Human-Computer Interaction Thesis Proposal
- Gates Hillman Centers
- Reddy Conference Room 4405
- MICHAEL MADAIO
- Ph.D. Student
- Human-Computer Interaction Institute
- Carnegie Mellon University
Understanding and Scaffolding Parental Support for Children’s Early Literacy in Rural Communities in Côte d’Ivoire
Parents and adult caregivers play crucial roles in supporting children's literacy at home, but in low-resource, developing contexts, parents may lack sufficient literacy to provide the most effective support. As mobile devices become increasingly ubiquitous across developing regions, such as Côte d’Ivoire, they have the potential to augment children's home literacy environments. However, existing approaches have primarily been designed for children as the sole users, without designing to support parental engagement, particularly for low-literate adults.
In the first stages of this thesis, I have conducted two studies as part of a design-based research process to understand how low-literate parents and caregivers support their children's literacy development in rural communities in Côte d'Ivoire. Our first study used interviews, storyboards, and prototyping methods to understand the beliefs and preferences of rural Ivorian parents for French literacy and mobile learning. Then, in the second study, we deployed an early version of a voice- and SMS-based early literacy system using low-cost mobile phones with families in one village in Côte d'Ivoire, to understand how children would use the system and how their parents would support their children without explicit scaffolds.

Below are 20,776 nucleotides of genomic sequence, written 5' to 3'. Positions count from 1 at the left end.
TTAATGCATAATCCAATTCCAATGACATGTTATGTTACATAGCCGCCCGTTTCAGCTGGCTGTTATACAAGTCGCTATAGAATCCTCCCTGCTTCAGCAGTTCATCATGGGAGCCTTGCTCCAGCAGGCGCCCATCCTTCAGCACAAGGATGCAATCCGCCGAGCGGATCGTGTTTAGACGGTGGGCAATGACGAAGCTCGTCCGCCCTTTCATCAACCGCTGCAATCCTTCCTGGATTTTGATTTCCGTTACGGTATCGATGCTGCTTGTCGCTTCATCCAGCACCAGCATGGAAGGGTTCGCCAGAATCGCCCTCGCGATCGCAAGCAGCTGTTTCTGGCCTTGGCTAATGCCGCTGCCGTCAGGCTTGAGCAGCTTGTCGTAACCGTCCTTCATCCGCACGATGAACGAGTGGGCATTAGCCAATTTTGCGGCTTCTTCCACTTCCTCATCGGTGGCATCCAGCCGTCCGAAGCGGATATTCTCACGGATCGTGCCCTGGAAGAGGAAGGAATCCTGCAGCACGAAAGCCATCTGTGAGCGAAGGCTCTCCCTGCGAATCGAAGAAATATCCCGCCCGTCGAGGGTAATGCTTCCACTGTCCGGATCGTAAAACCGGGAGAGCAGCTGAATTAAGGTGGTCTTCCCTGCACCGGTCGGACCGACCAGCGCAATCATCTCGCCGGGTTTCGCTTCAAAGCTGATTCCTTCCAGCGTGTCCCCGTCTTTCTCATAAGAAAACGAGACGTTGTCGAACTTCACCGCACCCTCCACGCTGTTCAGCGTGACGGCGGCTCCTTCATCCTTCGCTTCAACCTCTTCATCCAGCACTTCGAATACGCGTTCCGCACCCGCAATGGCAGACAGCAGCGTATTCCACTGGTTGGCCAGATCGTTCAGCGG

In my proposed work, I plan to deploy and evaluate the impact of a voice- and SMS-based literacy system that provides scaffolds for parental support for children's early literacy, designed based on findings and implications surfaced from the first two studies. I plan to conduct a randomized controlled trial in schools in several villages in rural Côte d'Ivoire for four months, using mixed-methods approaches to understand families’ usage of the system and contextualize its impact on learning. Through this iterative design-based research process, this thesis intends to contribute to research at the intersection of the learning sciences, human-computer interaction, and technology for development, by producing empirical, theoretical, and design contributions.
Amy Ogan (Co-Chair)
Justine Cassell (Co-Chair/LTI)
Neha Kumar (Georgia Institute of Technology)